Geo Week News

June 9, 2021

Ready to discover the latest advances and applications of topobathymetric lidar?

Explore what kinds of precision, depth, and accuracy can be newly achieved with topobathymetric lidar at Geo Week.

Thanks to a renewed push from governments and localities seeking to understand vulnerable and valuable coastal areas, as well as some innovative technological leaps, bathymetric lidar has recently become a hotbed for development and innovation.

Beyond simple water depth measurements, bathymetric lidar can be used for planning coastal development, disaster recovery, environmental classification, erosion studies, and a variety of water quality and hydrodynamic applications. Being able to monitor sensitive ecological areas as well as the ways in which the built world and its infrastructure interact with seas, rivers and other bodies of water is now more possible than ever.

Lidar-based bathymetric surveys are increasingly conducted from the air, increasing the speed and coverage compared to ship-based methodologies, and sensor developments have made the data collected via these means even more accurate. Getting a clear signal through the water column (and everything present within it) may be difficult, but new solutions and methods are helping to extract better and clearer data with each survey.

Coastlines have been identified as key areas where monitoring is necessary to plan for disasters, ensure infrastructure resilience, and protect vulnerable ecological areas.

In pursuit of these advances, the conference program for Geo Week will feature a session on the Latest Advances and Applications in Topobathymetry on Sunday, February 6 at 1:30pm MT.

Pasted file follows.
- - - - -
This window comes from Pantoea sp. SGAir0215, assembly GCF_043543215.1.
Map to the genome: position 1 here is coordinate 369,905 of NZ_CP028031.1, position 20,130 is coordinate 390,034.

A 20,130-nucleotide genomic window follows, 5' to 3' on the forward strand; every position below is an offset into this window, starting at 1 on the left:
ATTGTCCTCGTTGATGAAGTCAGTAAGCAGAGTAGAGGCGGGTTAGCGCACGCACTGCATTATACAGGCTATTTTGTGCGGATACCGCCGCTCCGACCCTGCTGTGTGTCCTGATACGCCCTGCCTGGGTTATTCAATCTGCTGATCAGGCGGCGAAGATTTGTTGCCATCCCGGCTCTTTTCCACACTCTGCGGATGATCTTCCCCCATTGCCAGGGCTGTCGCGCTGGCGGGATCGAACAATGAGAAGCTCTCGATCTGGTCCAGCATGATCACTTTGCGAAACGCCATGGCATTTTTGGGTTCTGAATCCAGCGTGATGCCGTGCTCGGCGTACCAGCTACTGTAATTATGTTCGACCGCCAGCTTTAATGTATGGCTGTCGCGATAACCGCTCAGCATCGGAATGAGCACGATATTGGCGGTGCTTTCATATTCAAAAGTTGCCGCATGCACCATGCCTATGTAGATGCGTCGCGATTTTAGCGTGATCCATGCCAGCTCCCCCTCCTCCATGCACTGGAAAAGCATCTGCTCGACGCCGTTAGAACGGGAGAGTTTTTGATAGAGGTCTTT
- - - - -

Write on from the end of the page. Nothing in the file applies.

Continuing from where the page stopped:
Moderated by Senior Vice President of Dewberry and Geo Week Advisory Board member Amar Nayegandhi, the session will include presentations showcasing the latest performance of topobathymetric scanning hardware, the potential of full waveform analysis for water bottom detection, and an evaluation of topobathymetric lidar point density for object detection.

Confirmed panelists include:

This technology is especially well-suited for capturing medium-sized clear water rivers and constitutes a cost-effective alternative to topo-bathymetric acquisition from a manned platform. Additionally, airborne topo-bathymetry using a green wavelength has established as a state-of-the-art survey technology for shallow water areas along coasts, lakes and rivers. These presentations will answer your questions about depth, penetration, accuracy, real-world performance and what challenges still remain.

To join us on the Road to the Geo Week, sign up for attendee announcements, or information on reserving a booth or continue to follow the Road to Geo Week.

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